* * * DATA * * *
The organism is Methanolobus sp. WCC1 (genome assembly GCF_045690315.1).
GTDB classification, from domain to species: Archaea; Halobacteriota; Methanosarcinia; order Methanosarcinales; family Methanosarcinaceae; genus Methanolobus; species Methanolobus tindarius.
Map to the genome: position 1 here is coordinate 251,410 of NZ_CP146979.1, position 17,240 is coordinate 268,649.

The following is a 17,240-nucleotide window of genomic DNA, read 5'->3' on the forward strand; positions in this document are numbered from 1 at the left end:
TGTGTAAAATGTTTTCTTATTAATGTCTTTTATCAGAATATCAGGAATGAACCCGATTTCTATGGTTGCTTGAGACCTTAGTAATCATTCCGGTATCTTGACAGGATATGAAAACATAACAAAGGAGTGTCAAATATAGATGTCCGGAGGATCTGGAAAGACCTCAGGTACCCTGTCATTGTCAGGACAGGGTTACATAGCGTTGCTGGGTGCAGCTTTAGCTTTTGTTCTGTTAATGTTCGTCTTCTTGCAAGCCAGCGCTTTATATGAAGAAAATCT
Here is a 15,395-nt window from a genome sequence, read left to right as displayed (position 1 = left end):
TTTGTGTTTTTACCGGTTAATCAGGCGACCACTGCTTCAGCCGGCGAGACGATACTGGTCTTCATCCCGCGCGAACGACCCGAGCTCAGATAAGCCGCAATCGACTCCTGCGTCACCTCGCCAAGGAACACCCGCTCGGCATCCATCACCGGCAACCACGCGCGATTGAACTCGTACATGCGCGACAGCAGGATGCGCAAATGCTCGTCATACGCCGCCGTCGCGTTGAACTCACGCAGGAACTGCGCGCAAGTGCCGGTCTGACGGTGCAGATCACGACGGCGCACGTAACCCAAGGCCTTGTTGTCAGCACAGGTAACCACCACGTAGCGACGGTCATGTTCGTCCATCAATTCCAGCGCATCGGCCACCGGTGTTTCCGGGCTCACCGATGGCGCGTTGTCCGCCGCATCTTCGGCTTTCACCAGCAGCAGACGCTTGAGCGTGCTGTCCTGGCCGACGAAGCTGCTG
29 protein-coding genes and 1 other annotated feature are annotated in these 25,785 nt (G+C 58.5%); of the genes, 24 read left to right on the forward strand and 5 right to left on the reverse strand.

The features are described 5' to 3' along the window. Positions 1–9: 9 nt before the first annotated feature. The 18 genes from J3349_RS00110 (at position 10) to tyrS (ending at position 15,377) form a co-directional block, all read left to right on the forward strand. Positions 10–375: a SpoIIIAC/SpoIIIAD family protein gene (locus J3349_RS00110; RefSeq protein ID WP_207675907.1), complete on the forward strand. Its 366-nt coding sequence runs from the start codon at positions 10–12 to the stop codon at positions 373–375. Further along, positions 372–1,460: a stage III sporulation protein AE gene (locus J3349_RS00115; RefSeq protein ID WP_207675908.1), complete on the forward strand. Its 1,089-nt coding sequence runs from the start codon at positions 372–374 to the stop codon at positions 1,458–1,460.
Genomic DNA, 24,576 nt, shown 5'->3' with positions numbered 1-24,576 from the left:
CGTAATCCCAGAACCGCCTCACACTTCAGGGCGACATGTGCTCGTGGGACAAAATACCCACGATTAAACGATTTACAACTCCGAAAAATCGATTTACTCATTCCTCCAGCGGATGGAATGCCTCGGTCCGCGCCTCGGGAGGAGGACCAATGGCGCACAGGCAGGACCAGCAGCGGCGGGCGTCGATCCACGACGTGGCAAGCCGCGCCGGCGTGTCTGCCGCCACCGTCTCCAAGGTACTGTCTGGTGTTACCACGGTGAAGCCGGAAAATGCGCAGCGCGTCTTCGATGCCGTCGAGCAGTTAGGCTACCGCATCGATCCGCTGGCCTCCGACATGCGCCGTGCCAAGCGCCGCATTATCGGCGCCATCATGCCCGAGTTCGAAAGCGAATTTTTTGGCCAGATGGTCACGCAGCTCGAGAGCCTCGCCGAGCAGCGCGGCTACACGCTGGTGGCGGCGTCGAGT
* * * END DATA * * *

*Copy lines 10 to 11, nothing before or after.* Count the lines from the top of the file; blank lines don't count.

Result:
Genomic DNA, 24,576 nt, shown 5'->3' with positions numbered 1-24,576 from the left:
CGTAATCCCAGAACCGCCTCACACTTCAGGGCGACATGTGCTCGTGGGACAAAATACCCACGATTAAACGATTTACAACTCCGAAAAATCGATTTACTCATTCCTCCAGCGGATGGAATGCCTCGGTCCGCGCCTCGGGAGGAGGACCAATGGCGCACAGGCAGGACCAGCAGCGGCGGGCGTCGATCCACGACGTGGCAAGCCGCGCCGGCGTGTCTGCCGCCACCGTCTCCAAGGTACTGTCTGGTGTTACCACGGTGAAGCCGGAAAATGCGCAGCGCGTCTTCGATGCCGTCGAGCAGTTAGGCTACCGCATCGATCCGCTGGCCTCCGACATGCGCCGTGCCAAGCGCCGCATTATCGGCGCCATCATGCCCGAGTTCGAAAGCGAATTTTTTGGCCAGATGGTCACGCAGCTCGAGAGCCTCGCCGAGCAGCGCGGCTACACGCTGGTGGCGGCGTCGAGT